Airbnb’s first-ever “home sharing” project was announced earlier this month, in collaboration with Miami-based Newgard Development Group. Niido, the 324-unit building in Kissimmee, Florida, will allow residents to rent out their space for “up to 180 days per year,” says Airbnb.
What’s unusual about this project is that the building will be entirely designed to support a home sharing community – something that’s never been done before. The units are designed accordingly, featuring keyless entries, large common spaces for travelers, and tenants will even be able to access an app to remotely manage guest stays. A “Masterhost” assigned to the property will help assist renters with cleaning services and guest check-ins.
Jaja Jackson, director of Global Multifamily Housing Partnerships, emphasizes the “community” benefits of such a project. “This partnership shows how landlords, developers and Airbnb can work together to create value for everyone and better serve tenants,” he says. “The team at Newgard is leading the way and we’re thrilled to work with them. Together, we’re making it easier for more hosts to share their space, and giving guests access to more affordable options when they travel.”
In an increasingly nomadic, on-the-go society, this home sharing model appeals to the travel-savvy generation, particularly for millennials who work remotely and don’t want to limit their lifestyle options according to a rental agreement. In cities where short-team rentals are illegal (like New York City), having an entire building dedicated to home sharing could be a viable alternative to traditional subleasing.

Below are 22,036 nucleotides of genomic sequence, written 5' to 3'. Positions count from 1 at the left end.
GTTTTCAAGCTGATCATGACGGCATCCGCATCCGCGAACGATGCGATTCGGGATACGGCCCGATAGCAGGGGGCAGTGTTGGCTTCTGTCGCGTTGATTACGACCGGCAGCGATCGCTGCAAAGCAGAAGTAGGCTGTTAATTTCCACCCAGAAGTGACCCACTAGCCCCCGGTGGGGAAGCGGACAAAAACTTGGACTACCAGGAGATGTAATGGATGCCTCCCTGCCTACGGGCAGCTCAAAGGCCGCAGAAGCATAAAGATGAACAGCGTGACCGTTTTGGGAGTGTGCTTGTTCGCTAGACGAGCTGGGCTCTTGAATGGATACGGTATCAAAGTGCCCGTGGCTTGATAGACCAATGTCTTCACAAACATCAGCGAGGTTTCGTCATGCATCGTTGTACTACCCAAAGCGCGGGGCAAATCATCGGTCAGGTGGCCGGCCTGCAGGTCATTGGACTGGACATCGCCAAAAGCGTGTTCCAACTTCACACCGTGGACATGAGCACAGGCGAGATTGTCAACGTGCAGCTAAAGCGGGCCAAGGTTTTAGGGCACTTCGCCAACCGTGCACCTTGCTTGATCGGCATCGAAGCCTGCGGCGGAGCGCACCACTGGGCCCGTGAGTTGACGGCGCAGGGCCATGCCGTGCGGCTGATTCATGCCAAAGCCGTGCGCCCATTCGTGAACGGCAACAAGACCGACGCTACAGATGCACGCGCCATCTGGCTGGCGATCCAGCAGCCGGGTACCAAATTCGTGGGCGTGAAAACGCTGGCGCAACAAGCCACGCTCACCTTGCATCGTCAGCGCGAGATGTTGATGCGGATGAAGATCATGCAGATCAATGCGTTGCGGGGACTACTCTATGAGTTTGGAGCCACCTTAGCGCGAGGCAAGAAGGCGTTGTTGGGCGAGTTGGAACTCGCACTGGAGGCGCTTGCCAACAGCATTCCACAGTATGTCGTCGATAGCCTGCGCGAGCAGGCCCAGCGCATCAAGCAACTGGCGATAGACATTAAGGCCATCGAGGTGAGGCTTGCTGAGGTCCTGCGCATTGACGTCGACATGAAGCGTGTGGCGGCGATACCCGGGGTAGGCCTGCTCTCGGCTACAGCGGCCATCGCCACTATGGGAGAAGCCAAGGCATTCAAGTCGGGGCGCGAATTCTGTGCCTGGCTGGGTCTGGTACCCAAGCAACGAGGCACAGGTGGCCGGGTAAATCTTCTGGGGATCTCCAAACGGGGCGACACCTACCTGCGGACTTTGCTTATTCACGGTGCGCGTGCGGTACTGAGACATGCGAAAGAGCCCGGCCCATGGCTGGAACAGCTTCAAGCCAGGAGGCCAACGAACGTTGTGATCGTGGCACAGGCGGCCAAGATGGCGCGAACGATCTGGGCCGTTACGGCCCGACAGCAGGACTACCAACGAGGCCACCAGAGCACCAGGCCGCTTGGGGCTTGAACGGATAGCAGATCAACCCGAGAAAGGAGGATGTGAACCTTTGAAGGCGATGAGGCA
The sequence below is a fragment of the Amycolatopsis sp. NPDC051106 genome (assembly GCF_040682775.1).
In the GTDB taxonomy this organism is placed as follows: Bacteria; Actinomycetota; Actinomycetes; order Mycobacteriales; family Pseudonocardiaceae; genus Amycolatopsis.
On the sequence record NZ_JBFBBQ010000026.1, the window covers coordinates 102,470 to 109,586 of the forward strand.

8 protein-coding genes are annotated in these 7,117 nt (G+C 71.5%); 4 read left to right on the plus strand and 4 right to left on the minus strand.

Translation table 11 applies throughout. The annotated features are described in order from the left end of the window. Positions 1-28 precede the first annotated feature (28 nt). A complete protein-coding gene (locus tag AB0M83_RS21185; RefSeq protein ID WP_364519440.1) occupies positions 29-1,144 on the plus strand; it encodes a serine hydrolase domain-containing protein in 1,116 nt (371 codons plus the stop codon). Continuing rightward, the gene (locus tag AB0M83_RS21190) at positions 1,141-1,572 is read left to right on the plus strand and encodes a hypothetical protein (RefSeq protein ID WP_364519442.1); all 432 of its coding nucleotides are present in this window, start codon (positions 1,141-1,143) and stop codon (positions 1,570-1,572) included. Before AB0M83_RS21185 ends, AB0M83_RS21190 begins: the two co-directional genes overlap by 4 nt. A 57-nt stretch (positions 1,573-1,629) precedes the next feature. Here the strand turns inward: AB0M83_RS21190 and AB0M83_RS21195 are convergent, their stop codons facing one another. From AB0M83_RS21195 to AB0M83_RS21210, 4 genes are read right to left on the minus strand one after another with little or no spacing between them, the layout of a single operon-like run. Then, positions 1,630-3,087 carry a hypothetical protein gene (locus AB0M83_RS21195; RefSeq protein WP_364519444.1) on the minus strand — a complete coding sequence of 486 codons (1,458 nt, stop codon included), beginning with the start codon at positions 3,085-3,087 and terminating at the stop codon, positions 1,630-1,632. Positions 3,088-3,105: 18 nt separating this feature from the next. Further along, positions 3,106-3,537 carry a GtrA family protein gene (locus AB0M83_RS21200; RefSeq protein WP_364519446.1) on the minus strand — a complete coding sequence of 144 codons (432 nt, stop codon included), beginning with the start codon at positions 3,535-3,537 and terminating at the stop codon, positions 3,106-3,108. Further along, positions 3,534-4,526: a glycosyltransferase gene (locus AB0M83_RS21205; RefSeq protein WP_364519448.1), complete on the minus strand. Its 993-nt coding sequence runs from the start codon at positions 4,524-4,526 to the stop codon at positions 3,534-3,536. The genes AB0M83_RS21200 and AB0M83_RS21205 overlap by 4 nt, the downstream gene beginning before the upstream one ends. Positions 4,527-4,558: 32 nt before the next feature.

But in all fairness, this model perhaps wouldn’t work in a dense, urban area. New Yorkers love the idea of making a buck by renting out their apartment now and again, but the idea of building a new complex that’s both a hotel and home feels a bit off, especially when there’s a serious affordable housing shortage to contend with. But for states like Florida, which relies heavily on tourism and is known for its “snow birds,” this new housing model is actually ideal.
At the very least (or the most important), this new home sharing model is a way of driving income for all parties involved – the developers, Airbnb, and the tenants. Real estate developer and CEO of Newgard, Harvey Hernandez, highlights this aspect: “The Niido model will provide additional income to landlords and tenants while enhancing the experience for Airbnb guests. Niido eliminates barriers by encouraging home sharing and creating solutions that work for everyone.” According to Airbnb, the average Miami-Fort Lauderdale resident is spending 53 percent of their household income on rent.
“As the cost of living increases, apartment renters are under intense financial pressure,” Hernandez added. “Together with Airbnb, Niido’s unique multifamily home-sharing model provides a powerful solution to this ongoing problem by delivering extra income for tenants while creating enhanced experiences for their guests.”